Other productions with accusations that the Jews killed Jesus, like the one Paul Kleyman attended, seek to counter anti-Semitic content with asterisks and footnotes stating that "we don't subscribe to that anymore." Is that sufficient or is it gratuitous? Imagine the reaction if there were performances with hate-spewing dialogue and stereotypes of African Americans, Hispanics, and other minorities with footnote disclaimers, "we don't do that anymore." The public outcry would be deafening
Wouldn't it be more appropriate if the virulent anti-Semitic passages in passion plays and musical performances were revised or deleted, with footnotes added to explain why pernicious passages were expunged? This action is long overdue and badly needed. But--and this is the crucial point--not because the original contents are politically incorrect but because they are false. It's simply not possible that a multitude of Jews called out "crucify him" or that the Jews killed Jesus. Here's why:
1. All of Jesus' followers were dedicated Jews. That includes the Jewish "multitudes" who attended his sermons--Jews who came from "Judea, Galilee, Syria, and beyond Jordan" (Matthew 4:24-25). If not for his Jewish followers there would be no Christianity. If not for his Jewish followers the world would never have heard of Jesus. This fact alone should have been sufficient to squash the absurd charge of "Christ Killers."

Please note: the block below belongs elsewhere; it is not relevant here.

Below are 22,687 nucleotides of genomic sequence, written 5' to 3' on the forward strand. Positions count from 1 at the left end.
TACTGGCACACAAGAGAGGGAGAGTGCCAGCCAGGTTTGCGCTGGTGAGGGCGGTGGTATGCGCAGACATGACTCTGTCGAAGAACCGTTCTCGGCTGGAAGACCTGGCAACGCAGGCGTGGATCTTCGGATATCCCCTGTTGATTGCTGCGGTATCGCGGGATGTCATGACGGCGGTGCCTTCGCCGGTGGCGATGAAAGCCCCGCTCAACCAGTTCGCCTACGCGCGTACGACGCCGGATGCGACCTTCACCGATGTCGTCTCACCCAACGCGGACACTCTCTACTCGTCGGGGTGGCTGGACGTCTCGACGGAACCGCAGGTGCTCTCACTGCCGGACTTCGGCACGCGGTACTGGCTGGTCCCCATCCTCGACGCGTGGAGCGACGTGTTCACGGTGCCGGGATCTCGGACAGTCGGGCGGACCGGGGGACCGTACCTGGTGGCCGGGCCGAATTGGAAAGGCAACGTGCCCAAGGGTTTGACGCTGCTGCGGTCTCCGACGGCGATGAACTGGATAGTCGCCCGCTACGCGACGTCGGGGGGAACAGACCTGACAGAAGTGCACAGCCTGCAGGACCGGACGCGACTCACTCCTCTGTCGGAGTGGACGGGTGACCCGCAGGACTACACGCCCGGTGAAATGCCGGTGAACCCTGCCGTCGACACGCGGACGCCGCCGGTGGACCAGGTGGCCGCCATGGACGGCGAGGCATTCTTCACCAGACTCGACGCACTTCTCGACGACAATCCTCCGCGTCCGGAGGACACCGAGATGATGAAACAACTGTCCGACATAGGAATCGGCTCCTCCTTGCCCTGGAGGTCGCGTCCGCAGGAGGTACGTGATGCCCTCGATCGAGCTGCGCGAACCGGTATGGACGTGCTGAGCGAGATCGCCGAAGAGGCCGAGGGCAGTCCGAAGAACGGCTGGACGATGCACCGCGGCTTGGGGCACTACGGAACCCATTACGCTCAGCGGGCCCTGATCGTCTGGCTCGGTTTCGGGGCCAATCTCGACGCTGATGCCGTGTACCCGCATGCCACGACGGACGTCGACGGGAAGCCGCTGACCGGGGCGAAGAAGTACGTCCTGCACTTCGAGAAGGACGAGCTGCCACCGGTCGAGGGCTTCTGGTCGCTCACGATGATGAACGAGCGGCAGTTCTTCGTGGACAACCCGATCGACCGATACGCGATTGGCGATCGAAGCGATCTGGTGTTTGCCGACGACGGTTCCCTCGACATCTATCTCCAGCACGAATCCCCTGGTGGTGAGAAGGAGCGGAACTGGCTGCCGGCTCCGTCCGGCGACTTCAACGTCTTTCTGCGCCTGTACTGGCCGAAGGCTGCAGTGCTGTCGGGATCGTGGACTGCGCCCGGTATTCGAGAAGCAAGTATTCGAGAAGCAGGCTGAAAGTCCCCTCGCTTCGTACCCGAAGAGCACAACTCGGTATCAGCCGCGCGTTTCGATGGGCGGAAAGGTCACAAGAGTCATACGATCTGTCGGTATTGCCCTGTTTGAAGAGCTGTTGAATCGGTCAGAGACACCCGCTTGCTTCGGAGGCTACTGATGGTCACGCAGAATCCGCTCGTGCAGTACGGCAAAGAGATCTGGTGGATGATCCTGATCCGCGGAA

2. The Gospels tell us that the Sanhedrin had many opportunities to seize Jesus: at his outdoor sermons and his regular appearances at the Temple in Jerusalem (Matthew 26:55). Remember, Jesus was number one on the Sanhedrin's most wanted list and they were tracking his activities. But they chose to grab him in a setting where he would be alone with his disciples. Why? The Gospel of Matthew explains that capturing him surrounded by multitudes of his dedicated followers would cause a riot--his followers would rise up to defend him (Matthew 26:3-5). What? Jews possibly sacrificing their lives to protect their beloved rabbi? And the Jews killed Jesus?